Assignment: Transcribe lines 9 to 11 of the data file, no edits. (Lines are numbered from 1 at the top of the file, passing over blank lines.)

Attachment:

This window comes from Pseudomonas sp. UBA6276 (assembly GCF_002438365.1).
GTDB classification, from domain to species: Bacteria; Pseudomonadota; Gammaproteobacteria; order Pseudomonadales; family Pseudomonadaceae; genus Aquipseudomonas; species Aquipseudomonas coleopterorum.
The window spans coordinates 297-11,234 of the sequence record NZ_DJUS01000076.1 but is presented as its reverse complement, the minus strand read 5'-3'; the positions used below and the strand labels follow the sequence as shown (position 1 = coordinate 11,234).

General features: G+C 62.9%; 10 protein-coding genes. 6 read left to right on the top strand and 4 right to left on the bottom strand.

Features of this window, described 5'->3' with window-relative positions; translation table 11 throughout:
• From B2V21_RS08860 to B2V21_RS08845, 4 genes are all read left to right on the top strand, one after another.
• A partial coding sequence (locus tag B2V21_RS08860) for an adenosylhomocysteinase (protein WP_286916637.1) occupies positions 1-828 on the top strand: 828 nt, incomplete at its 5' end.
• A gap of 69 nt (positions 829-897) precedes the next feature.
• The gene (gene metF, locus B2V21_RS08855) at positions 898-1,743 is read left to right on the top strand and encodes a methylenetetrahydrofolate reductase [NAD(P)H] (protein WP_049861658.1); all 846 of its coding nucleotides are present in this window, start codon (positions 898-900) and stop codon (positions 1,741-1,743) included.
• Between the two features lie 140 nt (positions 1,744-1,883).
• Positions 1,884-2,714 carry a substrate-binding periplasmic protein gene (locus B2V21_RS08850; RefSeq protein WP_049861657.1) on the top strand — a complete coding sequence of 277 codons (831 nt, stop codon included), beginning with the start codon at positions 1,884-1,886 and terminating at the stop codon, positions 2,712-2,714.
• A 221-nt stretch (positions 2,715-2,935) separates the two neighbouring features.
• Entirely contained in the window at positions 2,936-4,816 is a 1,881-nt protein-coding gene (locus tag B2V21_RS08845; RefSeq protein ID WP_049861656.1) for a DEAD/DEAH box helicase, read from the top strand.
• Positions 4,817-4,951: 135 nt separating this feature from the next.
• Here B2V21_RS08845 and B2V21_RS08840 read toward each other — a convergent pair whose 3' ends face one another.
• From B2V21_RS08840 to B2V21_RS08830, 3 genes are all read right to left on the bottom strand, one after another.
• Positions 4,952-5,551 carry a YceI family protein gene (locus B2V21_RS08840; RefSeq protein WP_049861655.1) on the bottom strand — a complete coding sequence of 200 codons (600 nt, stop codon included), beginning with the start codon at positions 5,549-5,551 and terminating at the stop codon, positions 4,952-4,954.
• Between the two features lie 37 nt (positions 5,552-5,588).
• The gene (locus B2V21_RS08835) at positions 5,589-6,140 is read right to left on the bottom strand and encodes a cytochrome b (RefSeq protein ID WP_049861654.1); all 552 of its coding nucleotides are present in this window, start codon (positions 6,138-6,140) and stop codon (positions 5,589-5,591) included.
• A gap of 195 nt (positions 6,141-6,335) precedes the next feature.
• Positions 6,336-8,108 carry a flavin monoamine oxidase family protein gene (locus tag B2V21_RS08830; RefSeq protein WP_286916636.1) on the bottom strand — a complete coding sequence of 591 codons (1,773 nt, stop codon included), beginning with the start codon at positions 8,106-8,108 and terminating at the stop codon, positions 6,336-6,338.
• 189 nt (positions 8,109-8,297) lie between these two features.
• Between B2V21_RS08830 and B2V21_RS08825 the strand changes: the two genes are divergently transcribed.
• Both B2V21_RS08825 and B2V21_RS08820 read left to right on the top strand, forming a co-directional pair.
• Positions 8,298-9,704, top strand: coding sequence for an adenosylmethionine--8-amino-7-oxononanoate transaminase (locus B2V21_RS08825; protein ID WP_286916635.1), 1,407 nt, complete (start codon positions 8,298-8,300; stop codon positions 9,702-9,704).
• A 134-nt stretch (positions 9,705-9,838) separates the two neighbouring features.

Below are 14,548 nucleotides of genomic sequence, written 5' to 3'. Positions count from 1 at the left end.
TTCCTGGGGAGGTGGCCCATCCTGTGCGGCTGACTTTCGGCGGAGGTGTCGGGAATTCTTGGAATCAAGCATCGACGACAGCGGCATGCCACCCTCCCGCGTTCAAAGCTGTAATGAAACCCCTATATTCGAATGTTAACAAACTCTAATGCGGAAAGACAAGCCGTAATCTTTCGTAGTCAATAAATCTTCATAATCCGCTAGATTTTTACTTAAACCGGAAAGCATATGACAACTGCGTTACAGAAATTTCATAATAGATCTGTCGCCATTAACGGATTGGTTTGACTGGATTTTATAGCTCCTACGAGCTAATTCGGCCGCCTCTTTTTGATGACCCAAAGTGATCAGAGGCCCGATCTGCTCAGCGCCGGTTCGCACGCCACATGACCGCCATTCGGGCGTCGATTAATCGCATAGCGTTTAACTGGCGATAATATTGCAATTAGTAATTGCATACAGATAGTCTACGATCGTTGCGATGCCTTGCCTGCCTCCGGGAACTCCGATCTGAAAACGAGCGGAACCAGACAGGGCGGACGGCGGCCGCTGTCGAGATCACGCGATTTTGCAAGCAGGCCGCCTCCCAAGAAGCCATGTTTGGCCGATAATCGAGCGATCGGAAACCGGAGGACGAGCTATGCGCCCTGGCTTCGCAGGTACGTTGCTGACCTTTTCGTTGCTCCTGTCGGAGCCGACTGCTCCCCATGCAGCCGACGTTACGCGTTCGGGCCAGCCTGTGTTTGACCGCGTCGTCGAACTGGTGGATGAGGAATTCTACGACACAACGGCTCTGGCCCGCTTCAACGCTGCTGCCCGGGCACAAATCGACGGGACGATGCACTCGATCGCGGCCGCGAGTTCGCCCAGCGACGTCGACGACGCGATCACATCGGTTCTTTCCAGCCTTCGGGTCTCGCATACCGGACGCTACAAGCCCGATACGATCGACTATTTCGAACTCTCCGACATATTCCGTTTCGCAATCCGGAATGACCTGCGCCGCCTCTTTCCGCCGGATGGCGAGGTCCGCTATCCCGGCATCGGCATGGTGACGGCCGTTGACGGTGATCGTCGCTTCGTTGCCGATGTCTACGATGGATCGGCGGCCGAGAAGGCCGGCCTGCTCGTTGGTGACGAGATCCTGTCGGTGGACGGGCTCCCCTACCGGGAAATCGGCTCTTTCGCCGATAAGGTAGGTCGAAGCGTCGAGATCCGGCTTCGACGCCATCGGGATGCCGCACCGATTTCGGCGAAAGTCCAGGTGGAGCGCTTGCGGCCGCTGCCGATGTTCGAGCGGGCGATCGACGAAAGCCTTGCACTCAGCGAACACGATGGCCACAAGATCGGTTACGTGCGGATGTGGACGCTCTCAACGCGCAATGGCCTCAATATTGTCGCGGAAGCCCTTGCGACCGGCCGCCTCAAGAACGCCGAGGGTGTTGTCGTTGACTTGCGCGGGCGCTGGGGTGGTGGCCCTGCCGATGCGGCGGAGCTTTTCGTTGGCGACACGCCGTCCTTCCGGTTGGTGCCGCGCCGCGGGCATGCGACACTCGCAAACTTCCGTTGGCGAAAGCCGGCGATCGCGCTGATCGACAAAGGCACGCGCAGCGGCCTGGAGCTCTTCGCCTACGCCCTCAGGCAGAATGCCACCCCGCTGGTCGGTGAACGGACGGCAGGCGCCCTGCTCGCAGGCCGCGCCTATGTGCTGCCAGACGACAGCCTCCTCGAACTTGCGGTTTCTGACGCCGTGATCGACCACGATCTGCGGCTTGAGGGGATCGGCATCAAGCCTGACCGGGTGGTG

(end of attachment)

• The gene (gene metF, locus B2V21_RS08855) at positions 898-1,743 is read left to right on the top strand and encodes a methylenetetrahydrofolate reductase [NAD(P)H] (protein WP_049861658.1); all 846 of its coding nucleotides are present in this window, start codon (positions 898-900) and stop codon (positions 1,741-1,743) included.
• Between the two features lie 140 nt (positions 1,744-1,883).
• Positions 1,884-2,714 carry a substrate-binding periplasmic protein gene (locus B2V21_RS08850; RefSeq protein WP_049861657.1) on the top strand — a complete coding sequence of 277 codons (831 nt, stop codon included), beginning with the start codon at positions 1,884-1,886 and terminating at the stop codon, positions 2,712-2,714.